NEW YORK—The atmosphere was heated in Albany Tuesday despite the subzero wind chill weather.
The state’s two most powerful politicians, who are at odds over exactly how to proceed with a New York education expansion, attended separate rallies in Albany with thousands of students and supporters.
Gov. Andrew Cuomo offered strong words of support to a massive pro-charter school rally.
“I am committed to ensuring charter schools have the financial capacity, the physical space, and the government support to thrive and to grow,” Cuomo told the cheering crowd.
On Feb. 27, the New York City Department of Education announced that three Success Academy charter schools won’t be allowed to co-locate in public school buildings this September.
But at that time many charter schools, including the Success Academy network, were already set on going to Albany on the grounds that the city’s administration is hostile toward them.
Meanwhile, two blocks away, New York City Mayor Bill de Blasio made an appearance at a rally pushing for his campaign centerpiece prekindergarten plan.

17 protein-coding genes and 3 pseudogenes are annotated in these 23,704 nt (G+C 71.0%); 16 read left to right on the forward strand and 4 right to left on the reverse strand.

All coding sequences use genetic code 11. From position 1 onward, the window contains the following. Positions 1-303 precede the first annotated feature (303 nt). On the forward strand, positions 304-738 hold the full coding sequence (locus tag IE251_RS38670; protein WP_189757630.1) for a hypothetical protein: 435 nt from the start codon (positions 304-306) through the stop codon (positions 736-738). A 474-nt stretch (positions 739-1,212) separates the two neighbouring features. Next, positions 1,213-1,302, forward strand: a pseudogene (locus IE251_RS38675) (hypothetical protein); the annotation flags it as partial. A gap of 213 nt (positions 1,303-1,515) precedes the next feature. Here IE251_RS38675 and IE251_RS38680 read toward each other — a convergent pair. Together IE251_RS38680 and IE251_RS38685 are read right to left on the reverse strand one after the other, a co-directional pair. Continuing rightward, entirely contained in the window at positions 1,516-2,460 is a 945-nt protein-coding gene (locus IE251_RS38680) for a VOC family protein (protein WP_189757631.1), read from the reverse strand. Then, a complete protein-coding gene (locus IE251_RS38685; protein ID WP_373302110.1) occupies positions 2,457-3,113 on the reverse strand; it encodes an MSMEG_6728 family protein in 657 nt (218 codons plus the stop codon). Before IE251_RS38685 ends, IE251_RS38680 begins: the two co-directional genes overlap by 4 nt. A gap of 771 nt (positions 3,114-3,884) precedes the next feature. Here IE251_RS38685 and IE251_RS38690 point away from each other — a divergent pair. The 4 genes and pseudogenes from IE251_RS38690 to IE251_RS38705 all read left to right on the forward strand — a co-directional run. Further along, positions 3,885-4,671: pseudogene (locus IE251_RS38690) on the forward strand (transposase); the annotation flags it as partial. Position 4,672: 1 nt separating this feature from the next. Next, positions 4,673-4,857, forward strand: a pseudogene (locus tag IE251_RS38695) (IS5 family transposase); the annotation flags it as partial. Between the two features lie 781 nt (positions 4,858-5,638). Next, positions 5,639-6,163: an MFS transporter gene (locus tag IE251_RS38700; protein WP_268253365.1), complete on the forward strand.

“We need one more push to get there,” de Blasio said. “Everyone in this room knows what full day pre-K would mean for our families.”
This is the fourth time de Blasio has gone to Albany since his term started. He wants the legislators to approve a slight income tax increase for New Yorkers making over $500,000 to fund the city’s pre-K and after-school expansion. Cuomo agrees with expanding pre-K, but he disagrees with de Blasio’s approach and wants to expand it at the state level.
De Blasio’s tax increase needs to be approved by the state, where Senate majority leader Dean Skelos said he wouldn’t allow a vote on the issue. Cuomo countered de Blasio with his own plan to fund pre-K with state money.
Both Democrats met after the rallies and talked for about two hours.
De Blasio met with the press after the meeting. He reiterated that both he and the governor support the expansion of pre-K and after-school programs. He also said he will support Cuomo’s re-election. He gave no specifics on whether he made any progress with Cuomo on his request for a NYC tax increase.